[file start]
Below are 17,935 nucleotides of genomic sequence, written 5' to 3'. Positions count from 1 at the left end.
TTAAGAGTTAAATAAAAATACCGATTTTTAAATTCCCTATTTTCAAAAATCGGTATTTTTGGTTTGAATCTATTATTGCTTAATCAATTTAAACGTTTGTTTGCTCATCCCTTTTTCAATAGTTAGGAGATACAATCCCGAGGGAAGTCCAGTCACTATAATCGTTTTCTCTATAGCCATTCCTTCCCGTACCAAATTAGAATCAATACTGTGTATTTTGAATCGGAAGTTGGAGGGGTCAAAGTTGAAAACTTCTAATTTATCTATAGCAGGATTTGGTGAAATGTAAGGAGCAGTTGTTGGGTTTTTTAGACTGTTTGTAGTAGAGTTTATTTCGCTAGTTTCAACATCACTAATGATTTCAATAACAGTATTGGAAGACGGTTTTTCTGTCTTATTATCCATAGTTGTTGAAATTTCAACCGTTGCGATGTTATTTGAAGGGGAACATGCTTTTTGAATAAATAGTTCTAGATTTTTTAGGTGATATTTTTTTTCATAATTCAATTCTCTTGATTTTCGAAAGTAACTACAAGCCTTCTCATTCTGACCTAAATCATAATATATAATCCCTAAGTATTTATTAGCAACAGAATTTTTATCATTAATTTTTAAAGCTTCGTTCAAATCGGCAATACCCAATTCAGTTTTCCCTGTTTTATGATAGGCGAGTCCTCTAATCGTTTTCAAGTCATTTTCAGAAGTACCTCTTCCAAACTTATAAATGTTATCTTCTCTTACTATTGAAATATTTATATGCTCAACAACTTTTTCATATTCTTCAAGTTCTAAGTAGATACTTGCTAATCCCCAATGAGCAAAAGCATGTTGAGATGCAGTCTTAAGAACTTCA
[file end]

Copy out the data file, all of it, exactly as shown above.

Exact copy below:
Below are 17,935 nucleotides of genomic sequence, written 5' to 3'. Positions count from 1 at the left end.
TTAAGAGTTAAATAAAAATACCGATTTTTAAATTCCCTATTTTCAAAAATCGGTATTTTTGGTTTGAATCTATTATTGCTTAATCAATTTAAACGTTTGTTTGCTCATCCCTTTTTCAATAGTTAGGAGATACAATCCCGAGGGAAGTCCAGTCACTATAATCGTTTTCTCTATAGCCATTCCTTCCCGTACCAAATTAGAATCAATACTGTGTATTTTGAATCGGAAGTTGGAGGGGTCAAAGTTGAAAACTTCTAATTTATCTATAGCAGGATTTGGTGAAATGTAAGGAGCAGTTGTTGGGTTTTTTAGACTGTTTGTAGTAGAGTTTATTTCGCTAGTTTCAACATCACTAATGATTTCAATAACAGTATTGGAAGACGGTTTTTCTGTCTTATTATCCATAGTTGTTGAAATTTCAACCGTTGCGATGTTATTTGAAGGGGAACATGCTTTTTGAATAAATAGTTCTAGATTTTTTAGGTGATATTTTTTTTCATAATTCAATTCTCTTGATTTTCGAAAGTAACTACAAGCCTTCTCATTCTGACCTAAATCATAATATATAATCCCTAAGTATTTATTAGCAACAGAATTTTTATCATTAATTTTTAAAGCTTCGTTCAAATCGGCAATACCCAATTCAGTTTTCCCTGTTTTATGATAGGCGAGTCCTCTAATCGTTTTCAAGTCATTTTCAGAAGTACCTCTTCCAAACTTATAAATGTTATCTTCTCTTACTATTGAAATATTTATATGCTCAACAACTTTTTCATATTCTTCAAGTTCTAAGTAGATACTTGCTAATCCCCAATGAGCAAAAGCATGTTGAGATGCAGTCTTAAGAACTTCA